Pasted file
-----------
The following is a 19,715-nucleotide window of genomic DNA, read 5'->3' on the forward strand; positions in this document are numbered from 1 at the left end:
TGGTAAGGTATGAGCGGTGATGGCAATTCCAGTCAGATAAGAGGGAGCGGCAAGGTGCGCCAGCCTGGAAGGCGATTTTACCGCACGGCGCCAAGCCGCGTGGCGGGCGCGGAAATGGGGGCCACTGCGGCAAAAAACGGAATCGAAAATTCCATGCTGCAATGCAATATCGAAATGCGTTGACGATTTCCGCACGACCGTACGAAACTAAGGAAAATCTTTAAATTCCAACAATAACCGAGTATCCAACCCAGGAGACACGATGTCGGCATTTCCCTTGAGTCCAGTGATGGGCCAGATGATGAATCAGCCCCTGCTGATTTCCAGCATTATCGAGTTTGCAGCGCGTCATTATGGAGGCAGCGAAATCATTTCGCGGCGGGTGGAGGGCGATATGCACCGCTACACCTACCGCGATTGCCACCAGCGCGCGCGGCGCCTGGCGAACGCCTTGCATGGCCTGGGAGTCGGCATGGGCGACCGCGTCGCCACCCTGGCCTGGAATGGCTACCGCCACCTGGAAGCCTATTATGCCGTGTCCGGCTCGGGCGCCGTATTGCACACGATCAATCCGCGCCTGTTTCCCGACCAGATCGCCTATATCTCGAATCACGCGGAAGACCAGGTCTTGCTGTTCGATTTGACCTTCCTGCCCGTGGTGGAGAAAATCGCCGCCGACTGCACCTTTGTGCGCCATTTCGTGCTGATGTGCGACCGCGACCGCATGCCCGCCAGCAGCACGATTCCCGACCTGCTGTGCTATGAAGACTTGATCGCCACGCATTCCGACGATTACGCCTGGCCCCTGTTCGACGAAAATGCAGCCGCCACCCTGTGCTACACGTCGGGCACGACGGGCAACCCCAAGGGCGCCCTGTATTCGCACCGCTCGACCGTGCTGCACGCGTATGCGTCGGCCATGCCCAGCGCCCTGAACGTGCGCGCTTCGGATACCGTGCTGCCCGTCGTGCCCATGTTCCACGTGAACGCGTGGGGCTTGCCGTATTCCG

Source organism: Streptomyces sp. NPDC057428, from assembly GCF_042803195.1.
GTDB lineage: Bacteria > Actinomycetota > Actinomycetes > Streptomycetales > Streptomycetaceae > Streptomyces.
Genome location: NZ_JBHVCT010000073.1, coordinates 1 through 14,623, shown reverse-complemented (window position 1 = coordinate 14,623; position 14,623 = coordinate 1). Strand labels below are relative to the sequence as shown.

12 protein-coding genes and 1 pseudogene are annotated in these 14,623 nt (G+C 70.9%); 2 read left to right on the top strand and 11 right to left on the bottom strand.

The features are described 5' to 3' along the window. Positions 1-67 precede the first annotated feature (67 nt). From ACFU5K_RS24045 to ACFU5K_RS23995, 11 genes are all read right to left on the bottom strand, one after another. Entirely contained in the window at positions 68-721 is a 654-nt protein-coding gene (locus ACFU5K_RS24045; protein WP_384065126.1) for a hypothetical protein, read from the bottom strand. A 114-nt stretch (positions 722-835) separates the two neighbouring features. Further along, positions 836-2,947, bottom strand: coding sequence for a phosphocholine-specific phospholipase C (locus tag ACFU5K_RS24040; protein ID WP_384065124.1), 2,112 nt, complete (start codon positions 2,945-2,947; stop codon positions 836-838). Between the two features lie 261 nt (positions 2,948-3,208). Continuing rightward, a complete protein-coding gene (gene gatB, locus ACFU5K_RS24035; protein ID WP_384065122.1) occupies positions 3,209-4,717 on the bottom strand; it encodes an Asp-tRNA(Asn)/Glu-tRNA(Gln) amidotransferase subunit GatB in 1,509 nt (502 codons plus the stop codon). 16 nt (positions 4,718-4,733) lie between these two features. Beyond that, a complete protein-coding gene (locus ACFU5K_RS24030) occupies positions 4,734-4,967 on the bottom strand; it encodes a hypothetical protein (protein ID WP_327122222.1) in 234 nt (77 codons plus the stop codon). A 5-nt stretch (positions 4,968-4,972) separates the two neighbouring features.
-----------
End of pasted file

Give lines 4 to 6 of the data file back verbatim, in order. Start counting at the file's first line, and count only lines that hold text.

GTDB lineage: Bacteria > Actinomycetota > Actinomycetes > Streptomycetales > Streptomycetaceae > Streptomyces.
Genome location: NZ_JBHVCT010000073.1, coordinates 1 through 14,623, shown reverse-complemented (window position 1 = coordinate 14,623; position 14,623 = coordinate 1). Strand labels below are relative to the sequence as shown.

12 protein-coding genes and 1 pseudogene are annotated in these 14,623 nt (G+C 70.9%); 2 read left to right on the top strand and 11 right to left on the bottom strand.